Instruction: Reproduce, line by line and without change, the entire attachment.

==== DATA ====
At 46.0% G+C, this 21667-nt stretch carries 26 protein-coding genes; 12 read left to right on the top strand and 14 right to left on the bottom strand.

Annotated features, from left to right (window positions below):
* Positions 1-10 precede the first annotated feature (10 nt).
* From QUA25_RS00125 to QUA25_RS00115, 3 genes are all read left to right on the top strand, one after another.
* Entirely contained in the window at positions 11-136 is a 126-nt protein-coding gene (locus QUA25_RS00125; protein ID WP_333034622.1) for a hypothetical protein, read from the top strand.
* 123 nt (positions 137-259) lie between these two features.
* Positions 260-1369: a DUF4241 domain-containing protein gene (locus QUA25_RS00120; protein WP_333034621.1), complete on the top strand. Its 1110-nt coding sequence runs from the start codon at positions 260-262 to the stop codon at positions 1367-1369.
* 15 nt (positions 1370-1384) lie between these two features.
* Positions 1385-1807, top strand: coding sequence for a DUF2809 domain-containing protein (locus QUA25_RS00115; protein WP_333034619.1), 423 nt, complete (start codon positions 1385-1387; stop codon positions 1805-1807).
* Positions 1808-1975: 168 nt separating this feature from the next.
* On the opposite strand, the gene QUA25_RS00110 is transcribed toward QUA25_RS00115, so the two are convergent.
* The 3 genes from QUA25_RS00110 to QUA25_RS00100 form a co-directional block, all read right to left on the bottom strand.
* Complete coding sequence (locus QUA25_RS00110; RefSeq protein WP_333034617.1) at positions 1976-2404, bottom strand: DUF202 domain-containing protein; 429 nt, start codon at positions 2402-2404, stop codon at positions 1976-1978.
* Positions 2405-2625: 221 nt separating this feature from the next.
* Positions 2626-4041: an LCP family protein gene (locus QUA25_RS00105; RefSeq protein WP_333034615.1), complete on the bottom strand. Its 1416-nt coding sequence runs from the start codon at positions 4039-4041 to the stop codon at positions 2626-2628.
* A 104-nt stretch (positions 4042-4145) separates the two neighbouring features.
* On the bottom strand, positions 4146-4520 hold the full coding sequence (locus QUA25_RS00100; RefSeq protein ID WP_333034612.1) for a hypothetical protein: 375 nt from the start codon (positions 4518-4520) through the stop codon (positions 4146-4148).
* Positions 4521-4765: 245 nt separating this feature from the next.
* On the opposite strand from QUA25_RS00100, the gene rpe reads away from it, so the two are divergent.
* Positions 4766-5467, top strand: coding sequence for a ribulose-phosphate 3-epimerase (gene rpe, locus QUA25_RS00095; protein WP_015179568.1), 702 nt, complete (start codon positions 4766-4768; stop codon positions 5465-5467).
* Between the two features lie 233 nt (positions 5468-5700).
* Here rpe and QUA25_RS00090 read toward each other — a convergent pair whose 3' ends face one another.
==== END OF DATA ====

At 46.0% G+C, this 21667-nt stretch carries 26 protein-coding genes; 12 read left to right on the top strand and 14 right to left on the bottom strand.

Annotated features, from left to right (window positions below):
* Positions 1-10 precede the first annotated feature (10 nt).
* From QUA25_RS00125 to QUA25_RS00115, 3 genes are all read left to right on the top strand, one after another.
* Entirely contained in the window at positions 11-136 is a 126-nt protein-coding gene (locus QUA25_RS00125; protein ID WP_333034622.1) for a hypothetical protein, read from the top strand.
* 123 nt (positions 137-259) lie between these two features.
* Positions 260-1369: a DUF4241 domain-containing protein gene (locus QUA25_RS00120; protein WP_333034621.1), complete on the top strand. Its 1110-nt coding sequence runs from the start codon at positions 260-262 to the stop codon at positions 1367-1369.
* 15 nt (positions 1370-1384) lie between these two features.
* Positions 1385-1807, top strand: coding sequence for a DUF2809 domain-containing protein (locus QUA25_RS00115; protein WP_333034619.1), 423 nt, complete (start codon positions 1385-1387; stop codon positions 1805-1807).
* Positions 1808-1975: 168 nt separating this feature from the next.
* On the opposite strand, the gene QUA25_RS00110 is transcribed toward QUA25_RS00115, so the two are convergent.
* The 3 genes from QUA25_RS00110 to QUA25_RS00100 form a co-directional block, all read right to left on the bottom strand.
* Complete coding sequence (locus QUA25_RS00110; RefSeq protein WP_333034617.1) at positions 1976-2404, bottom strand: DUF202 domain-containing protein; 429 nt, start codon at positions 2402-2404, stop codon at positions 1976-1978.
* Positions 2405-2625: 221 nt separating this feature from the next.
* Positions 2626-4041: an LCP family protein gene (locus QUA25_RS00105; RefSeq protein WP_333034615.1), complete on the bottom strand. Its 1416-nt coding sequence runs from the start codon at positions 4039-4041 to the stop codon at positions 2626-2628.
* A 104-nt stretch (positions 4042-4145) separates the two neighbouring features.
* On the bottom strand, positions 4146-4520 hold the full coding sequence (locus QUA25_RS00100; RefSeq protein ID WP_333034612.1) for a hypothetical protein: 375 nt from the start codon (positions 4518-4520) through the stop codon (positions 4146-4148).
* Positions 4521-4765: 245 nt separating this feature from the next.
* On the opposite strand from QUA25_RS00100, the gene rpe reads away from it, so the two are divergent.
* Positions 4766-5467, top strand: coding sequence for a ribulose-phosphate 3-epimerase (gene rpe, locus QUA25_RS00095; protein WP_015179568.1), 702 nt, complete (start codon positions 4766-4768; stop codon positions 5465-5467).
* Between the two features lie 233 nt (positions 5468-5700).
* Here rpe and QUA25_RS00090 read toward each other — a convergent pair whose 3' ends face one another.